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AI gets to grips with designing cities so humans don’t have to



AI is taking on more and more challenges, and “grunt work,” and now it’s starting to design our cities and communities.


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For the past couple of years, as I’ve watched the rise of semi and fully autonomous vehicles and cranes on construction sites, the development of 3D printed buildings, communities, and even skyscrapers, and the emergence of intelligent drones that give us a clear pathway to fully autonomous construction sites, one of the next steps I’ve talked about at my keynotes is the use of Artificial Intelligence (AI) to help us design buildings, communities, and one day even cities. And now, as I see the rise of so called Creative Machines in other industries that are designing everything from aircraft parts, clothes and trainers, to furniture and space rovers, the day is almost here after a Norwegian company called Spacemaker secured $25million in funding from investors.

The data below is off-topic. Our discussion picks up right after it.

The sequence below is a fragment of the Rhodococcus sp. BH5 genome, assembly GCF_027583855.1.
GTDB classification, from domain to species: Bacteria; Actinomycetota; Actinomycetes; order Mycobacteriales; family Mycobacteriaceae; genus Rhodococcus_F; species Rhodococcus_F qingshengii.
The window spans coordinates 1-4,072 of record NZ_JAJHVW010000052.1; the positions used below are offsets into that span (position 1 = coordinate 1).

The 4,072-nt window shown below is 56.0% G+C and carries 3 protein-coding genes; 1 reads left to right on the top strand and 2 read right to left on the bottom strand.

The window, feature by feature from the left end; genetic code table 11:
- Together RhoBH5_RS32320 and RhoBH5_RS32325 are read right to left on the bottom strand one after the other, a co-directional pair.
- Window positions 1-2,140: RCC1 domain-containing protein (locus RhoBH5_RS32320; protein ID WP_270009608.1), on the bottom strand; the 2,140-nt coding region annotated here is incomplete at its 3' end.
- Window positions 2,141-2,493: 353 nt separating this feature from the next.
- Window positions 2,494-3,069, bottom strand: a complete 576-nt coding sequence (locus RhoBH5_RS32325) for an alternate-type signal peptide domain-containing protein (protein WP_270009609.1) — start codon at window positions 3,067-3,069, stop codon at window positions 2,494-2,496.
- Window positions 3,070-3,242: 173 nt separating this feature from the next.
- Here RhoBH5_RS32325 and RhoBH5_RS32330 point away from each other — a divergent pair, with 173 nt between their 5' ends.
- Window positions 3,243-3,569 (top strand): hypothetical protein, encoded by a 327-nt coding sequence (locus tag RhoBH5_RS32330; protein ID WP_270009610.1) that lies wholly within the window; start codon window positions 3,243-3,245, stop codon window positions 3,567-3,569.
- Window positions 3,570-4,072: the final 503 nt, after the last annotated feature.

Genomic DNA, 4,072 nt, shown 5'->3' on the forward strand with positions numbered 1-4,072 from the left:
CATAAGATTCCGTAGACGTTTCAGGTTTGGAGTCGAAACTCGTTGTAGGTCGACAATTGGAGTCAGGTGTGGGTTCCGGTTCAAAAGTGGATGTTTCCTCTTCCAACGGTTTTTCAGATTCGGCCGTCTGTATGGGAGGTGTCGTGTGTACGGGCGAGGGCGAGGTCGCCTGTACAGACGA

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It’s no secret that by 2050 the world will be home to nearly 10 billion people, some 2.5 billion more than the planet’s population today, and that two-thirds of those will live in cities. The need, therefore, to “optimise urban living environments” is why Spacemaker is building what it calls “the world’s first commercial platform that uses AI to help architects, urban planners, and developers make better decisions faster,” according to company cofounder and CEO Håvard Haukeland.

Last week the company announced a $25 million round of funding co-led by Atomico and Northzone, with participation from a host of industry investors, including Nordic property developers NREP and Obos, two of the company’s clients, and UK real estate tech fund Round Hill Ventures.


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Founded in 2016 Spacemaker has created simulation software that manages the computational task of “designing the layout of multi-building residential developments,” in short communities, that lets architects do what they do best and focus on the creative side of things and the finer details of the development.